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Michael Sporn (1946-2014)

by Jerry Beck
January 20, 2014 11:30 AM
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Michael Sporn (right) with Richard Williams during the production of "Raggedy Ann and Andy" (1977). Sporn was Assistant Animation Supervisor on the film.
John Canemaker Michael Sporn (right) with Richard Williams during the production of "Raggedy Ann and Andy" (1977). Sporn was Assistant Animation Supervisor on the film.

Academy Award nominated animation director Michael Sporn has passed away.  A champion and staple of the New York animation scene since the 1970s, Sporn’s presence – both behind the camera and online through his “splog” – will be missed by the entire community. He died Sunday morning from pancreatic cancer.

Animating professionally since 1972, Sporn worked closely with animation directors John & Faith Hubley and Richard Williams (Sporn was the Supervising Assitant animator on Williams 1977 feature Raggedy Ann & Andy). After supervising many commercials and a PBS Special ("Simple Gifts") for R.O. Blechman, he formed his own company.

From the bio on his website:

The first films included: an animated short for children, "Byron Blackbear & The Scientific Method"; titles for a Sidney Lumet feature film, Prince Of The City; and animation for the Broadway musical, Woman of The Year.

Work produced for the non-theatrical distributor Weston Woods included a number of successful short films: MORRIS' DISAPPEARING BAG, THE AMAZING BONE, THE MYSTERIOUS TADPOLE, and DOCTOR DESOTO. All were adaptations of renowned children's books.

Doctor DeSoto was nominated for an Academy Award, and Sporn's studio found its niche producing films for television and home video. Some of these are children's book adaptations, which exactly reproduce the illustrators' styles. Others are adaptations of tales, designed in the studio, and still others are wholly original.


The award winning films Champagne and Whitewash represented a different direction - serious animation which presented issues of social relevance.

Recent titles include adaptations of the books Good Night Moon (Emmy Winner), Happy To Be Nappy (Emmy Winner), and a Grandma Moses version of The Night Before Christmas.

The Man Who Walked Between The Towers, completed in 2005, is a 10 min. short film adapted from the book by Mordicai Gerstein.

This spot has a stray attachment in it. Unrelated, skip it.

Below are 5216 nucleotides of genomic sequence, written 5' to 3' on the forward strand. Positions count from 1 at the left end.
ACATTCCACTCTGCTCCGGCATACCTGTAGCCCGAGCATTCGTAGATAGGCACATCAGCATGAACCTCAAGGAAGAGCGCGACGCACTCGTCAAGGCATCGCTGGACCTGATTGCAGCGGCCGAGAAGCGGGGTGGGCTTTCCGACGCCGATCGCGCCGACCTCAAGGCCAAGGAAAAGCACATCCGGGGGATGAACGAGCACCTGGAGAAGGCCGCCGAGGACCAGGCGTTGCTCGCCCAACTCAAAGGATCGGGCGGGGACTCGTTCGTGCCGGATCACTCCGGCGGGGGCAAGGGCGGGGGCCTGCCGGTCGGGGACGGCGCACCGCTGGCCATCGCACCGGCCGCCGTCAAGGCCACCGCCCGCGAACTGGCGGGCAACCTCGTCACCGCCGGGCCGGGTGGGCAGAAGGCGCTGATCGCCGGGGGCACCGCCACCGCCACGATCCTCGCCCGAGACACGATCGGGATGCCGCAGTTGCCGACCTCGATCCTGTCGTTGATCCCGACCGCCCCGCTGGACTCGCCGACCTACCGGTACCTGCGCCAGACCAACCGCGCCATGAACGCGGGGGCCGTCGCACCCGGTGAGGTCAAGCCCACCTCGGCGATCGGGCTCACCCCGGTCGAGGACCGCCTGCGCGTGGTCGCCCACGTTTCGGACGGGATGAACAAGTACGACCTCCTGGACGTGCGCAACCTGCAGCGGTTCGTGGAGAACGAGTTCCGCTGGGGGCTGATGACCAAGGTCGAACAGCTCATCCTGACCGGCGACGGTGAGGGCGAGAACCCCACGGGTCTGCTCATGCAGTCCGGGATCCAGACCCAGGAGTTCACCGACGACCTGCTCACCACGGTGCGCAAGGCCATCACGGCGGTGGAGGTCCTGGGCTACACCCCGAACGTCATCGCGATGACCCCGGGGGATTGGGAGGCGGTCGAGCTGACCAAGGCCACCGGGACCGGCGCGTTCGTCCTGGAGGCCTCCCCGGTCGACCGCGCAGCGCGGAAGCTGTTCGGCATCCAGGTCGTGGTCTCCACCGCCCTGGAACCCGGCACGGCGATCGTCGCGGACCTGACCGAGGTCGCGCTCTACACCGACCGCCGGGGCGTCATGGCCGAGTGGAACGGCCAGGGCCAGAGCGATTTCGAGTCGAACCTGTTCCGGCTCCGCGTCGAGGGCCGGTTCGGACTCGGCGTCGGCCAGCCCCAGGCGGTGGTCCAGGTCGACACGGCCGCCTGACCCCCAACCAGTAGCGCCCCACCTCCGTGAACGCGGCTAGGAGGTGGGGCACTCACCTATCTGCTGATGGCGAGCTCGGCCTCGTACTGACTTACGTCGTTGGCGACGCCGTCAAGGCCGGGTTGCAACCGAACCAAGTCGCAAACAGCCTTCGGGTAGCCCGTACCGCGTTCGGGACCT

Sporn was in production on a feature length film based on the life and works of Edgar Allan Poe at the time of his passing. He was 67 when he died and is sur­vived by his wife, direc­tor Heidi Stallings. 

More about Michael's work can be found on his blog. John Canemaker and Michael Barrier offer their recollections and tributes here

Michael Sporn (second from right), as I'll remember him, on a panel at The Animation Block Party 7/28/13, with Jerry Beck, J.J. Sedelmaier and Emily Hubley
Michael Sporn (second from right), as I'll remember him, on a panel at The Animation Block Party 7/28/13, with Jerry Beck, J.J. Sedelmaier and Emily Hubley

"The Man Who Walked Between The Towers"
"The Man Who Walked Between The Towers"
Michael Sporn 680

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More: Michael Sporn


  • De | August 12, 2014 11:48 PMReply

    Wow... i found this blog after looking up the previous owner of an antique hohner guitar in new orleans. I fixed it up and ive been playing it for 4 years, coast to coast. I dont know if its the same Sporn, but it would make sence now for the price they had asked originally... idk if it was his but regardless i was a fan and didnt even know it, and i may have his old guitar... regardless blessins to em and all. Rip ye shall be missed

  • John R. Dilworth | January 21, 2014 12:18 PMReply

    He liked blueberry muffins, puppets and cats. And if one were lucky to make him laugh, his face would fold into itself to make room for his smile. My friend... colleague... mentor. How lucky I am!

  • Kim | January 21, 2014 6:09 AMReply

    Sad news, may he R.I.P

  • Kevin Kidney | January 21, 2014 12:36 AMReply

    Oh gosh, how sad.

  • Floyd Norman | January 20, 2014 9:43 PMReply

    I never had the opportunity to meet Michael Sporn but I felt like I knew him. I was a regular visitor to his blog because it provided inspiration. I recall he didn't particularly care for Disney's The Jungle Book. His dislike for the film never bothered me because I had such respect for his animation expertise. Some years ago, Michael reviewed my blog and he thought it was good. I was totally blown away because those kind words came from Michael. Honestly, I couldn't think of a greater compliment. He will indeed be missed.

  • bob kurtz | January 20, 2014 8:59 PMReply

    very sad news. michael was one of the good guys. he will be missed.

  • Kris Boban | January 20, 2014 5:38 PMReply